On 7 July 2008, the Lower Chamber of Parliament enacted the Heat Act ("Warmtewet") with an absolute majority. As a consequence of the Act, it is the intention that both private consumers of heat and the environment will benefit, because (i) it will protect these consumers from high fees to be paid for distinct-heating and (ii) because remainder-heat of production facilities is stimulated to be reused from now on, which should lead to a decrease of CO2-emissions.

Background and goal

One of the main reasons to draw up the Heat Act, is insufficient protection for low-volume users against high fees and bad services offered by heat providers. In addition, industries will be encouraged to supply residual heat to consumers by being offered subsidies.

The Act

Heat Supply

In order to protect private consumers, various regulations have been adopted: any supply of heat to consumers (except for delivery of heat to less than 10 persons at a time, a delivery of less than 10,000 gigajoules of heat or a delivery of heat by a proprietor, in order to heat its own building) is obliged to obtain a licence.

The obtaining of such licence is subject to the Minister of Economic Affairs' permission. A person who already supplies heat at the date the Act enters into effect, obtains a licence by operation of law. The Minister of Economic Affairs may revoke the licence provided that the heat supply (by other suppliers) will continue to be against fair prices and conditions.

The licensee is obliged to supply sufficient heat in an trustworthy manner, and against fair prices and conditions. Said fair price must be based on the costs which are reasonably necessary for heat supply. If requested, the heat producer connected to the "heatgrid", is obliged to negotiate with the licensee about providing heat against fair prices and conditions. The maximum price of heat will be based on the integral costs a consumer would incur to acquire the equal quantity of heat when he made use of gas as energy source.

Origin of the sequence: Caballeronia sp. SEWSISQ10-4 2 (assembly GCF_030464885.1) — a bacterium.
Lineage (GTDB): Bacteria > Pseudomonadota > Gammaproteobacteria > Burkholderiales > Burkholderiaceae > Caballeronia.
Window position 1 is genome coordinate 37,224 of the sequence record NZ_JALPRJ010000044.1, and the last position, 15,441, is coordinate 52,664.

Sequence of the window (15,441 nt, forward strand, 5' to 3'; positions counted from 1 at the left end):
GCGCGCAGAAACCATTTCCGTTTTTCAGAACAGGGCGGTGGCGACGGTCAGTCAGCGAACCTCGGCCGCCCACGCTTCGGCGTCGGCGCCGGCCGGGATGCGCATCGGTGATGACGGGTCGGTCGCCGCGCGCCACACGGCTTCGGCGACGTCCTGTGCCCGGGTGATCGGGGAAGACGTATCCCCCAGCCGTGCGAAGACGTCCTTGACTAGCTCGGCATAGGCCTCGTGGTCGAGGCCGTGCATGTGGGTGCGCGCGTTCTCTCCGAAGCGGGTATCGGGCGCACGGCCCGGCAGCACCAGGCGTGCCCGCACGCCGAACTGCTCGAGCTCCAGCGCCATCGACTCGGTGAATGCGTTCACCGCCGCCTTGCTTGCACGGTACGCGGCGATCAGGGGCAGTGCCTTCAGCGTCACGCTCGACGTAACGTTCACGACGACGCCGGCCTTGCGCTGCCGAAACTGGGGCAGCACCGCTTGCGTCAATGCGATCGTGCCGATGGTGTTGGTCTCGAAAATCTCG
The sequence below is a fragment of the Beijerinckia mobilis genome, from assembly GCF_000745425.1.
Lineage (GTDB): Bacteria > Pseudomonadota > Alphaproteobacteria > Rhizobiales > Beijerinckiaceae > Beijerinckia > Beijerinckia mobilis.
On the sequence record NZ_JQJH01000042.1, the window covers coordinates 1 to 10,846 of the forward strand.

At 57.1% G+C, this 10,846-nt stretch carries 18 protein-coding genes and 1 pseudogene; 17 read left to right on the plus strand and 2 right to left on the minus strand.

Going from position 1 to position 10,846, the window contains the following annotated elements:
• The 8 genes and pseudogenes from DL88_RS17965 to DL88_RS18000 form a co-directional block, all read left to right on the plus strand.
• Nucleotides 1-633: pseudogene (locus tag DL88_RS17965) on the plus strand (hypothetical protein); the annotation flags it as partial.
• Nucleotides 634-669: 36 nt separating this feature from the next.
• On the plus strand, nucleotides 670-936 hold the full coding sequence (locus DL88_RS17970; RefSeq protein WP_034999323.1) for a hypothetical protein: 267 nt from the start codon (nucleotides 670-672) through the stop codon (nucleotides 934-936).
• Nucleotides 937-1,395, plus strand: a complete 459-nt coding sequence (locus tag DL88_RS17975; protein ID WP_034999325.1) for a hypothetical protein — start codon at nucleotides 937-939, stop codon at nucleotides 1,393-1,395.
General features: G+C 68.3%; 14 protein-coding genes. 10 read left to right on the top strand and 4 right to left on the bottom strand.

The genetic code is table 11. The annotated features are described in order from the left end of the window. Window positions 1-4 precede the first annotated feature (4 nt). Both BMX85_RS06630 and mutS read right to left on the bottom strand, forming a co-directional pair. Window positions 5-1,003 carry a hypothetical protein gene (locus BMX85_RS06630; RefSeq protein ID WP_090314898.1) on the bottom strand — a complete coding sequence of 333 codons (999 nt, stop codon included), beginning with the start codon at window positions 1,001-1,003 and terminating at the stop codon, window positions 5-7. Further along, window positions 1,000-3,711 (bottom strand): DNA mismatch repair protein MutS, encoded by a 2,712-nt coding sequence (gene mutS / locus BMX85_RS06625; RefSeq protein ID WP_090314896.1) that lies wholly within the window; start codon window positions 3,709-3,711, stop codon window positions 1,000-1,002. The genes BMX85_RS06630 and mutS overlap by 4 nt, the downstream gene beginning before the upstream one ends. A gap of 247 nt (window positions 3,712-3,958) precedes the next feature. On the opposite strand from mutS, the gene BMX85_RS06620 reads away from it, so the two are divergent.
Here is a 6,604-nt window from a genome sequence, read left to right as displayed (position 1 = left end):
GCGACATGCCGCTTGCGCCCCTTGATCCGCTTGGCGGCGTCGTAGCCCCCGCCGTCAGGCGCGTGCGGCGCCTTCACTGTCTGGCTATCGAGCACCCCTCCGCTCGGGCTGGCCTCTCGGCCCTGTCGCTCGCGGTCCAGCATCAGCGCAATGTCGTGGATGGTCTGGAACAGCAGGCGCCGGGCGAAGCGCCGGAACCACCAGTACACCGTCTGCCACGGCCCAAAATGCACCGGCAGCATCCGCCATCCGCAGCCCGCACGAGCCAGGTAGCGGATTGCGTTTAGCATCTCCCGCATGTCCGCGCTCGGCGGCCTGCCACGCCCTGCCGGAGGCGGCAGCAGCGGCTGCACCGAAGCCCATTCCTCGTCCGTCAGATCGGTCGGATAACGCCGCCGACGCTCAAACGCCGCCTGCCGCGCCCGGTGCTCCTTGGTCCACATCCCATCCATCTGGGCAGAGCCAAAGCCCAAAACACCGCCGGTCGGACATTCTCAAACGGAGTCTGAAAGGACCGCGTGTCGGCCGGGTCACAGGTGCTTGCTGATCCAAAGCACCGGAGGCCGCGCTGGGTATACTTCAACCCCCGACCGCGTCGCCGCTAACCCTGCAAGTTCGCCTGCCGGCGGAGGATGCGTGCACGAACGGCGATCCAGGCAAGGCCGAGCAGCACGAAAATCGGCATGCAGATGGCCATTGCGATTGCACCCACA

The Minister of Economic Affairs may exempt a supplier from the obligation to charge a reasonable price, provided however that the supplier can prove that, without such exemption, the supply of heat is loss-making while using a specific "heatgrid".

The Energy Chamber, the energy regulator, will supervise the compliance with the Heat Act. It is empowered to impose an order for incremental penalty payments if a supplier does not abide by the requirement to offer reasonable price and conditions. In addition, certain infringements of the Heat Act shall constitute economic offences.

Heat Production

A producer who provides "useful" heat which is available for supply to private consumers, is eligible for a subsidy. However, if in due course, it discharges the superfluous heat, a levy may be charged. The Act states that by governmental decree, the discharge of superfluous heat can be prohibited in the future. The subsidy scheme available to different categories of heat producers or production-installations, will be related to the volume of saved CO2 emissions.

The expected result

Implementation of the Heat Act should result in consumers and small and mid-sized companies to pay a reasonable price for heat and in any case not more than the set maximum price. In addition, imposing a levy on or prohibition of discharging cooling-water, could persuade companies to offer such cooling water to private consumers. The reduction of CO2 emissions as a result of the use of superfluous heat instead of producing new heat, can be considered as additional benefit.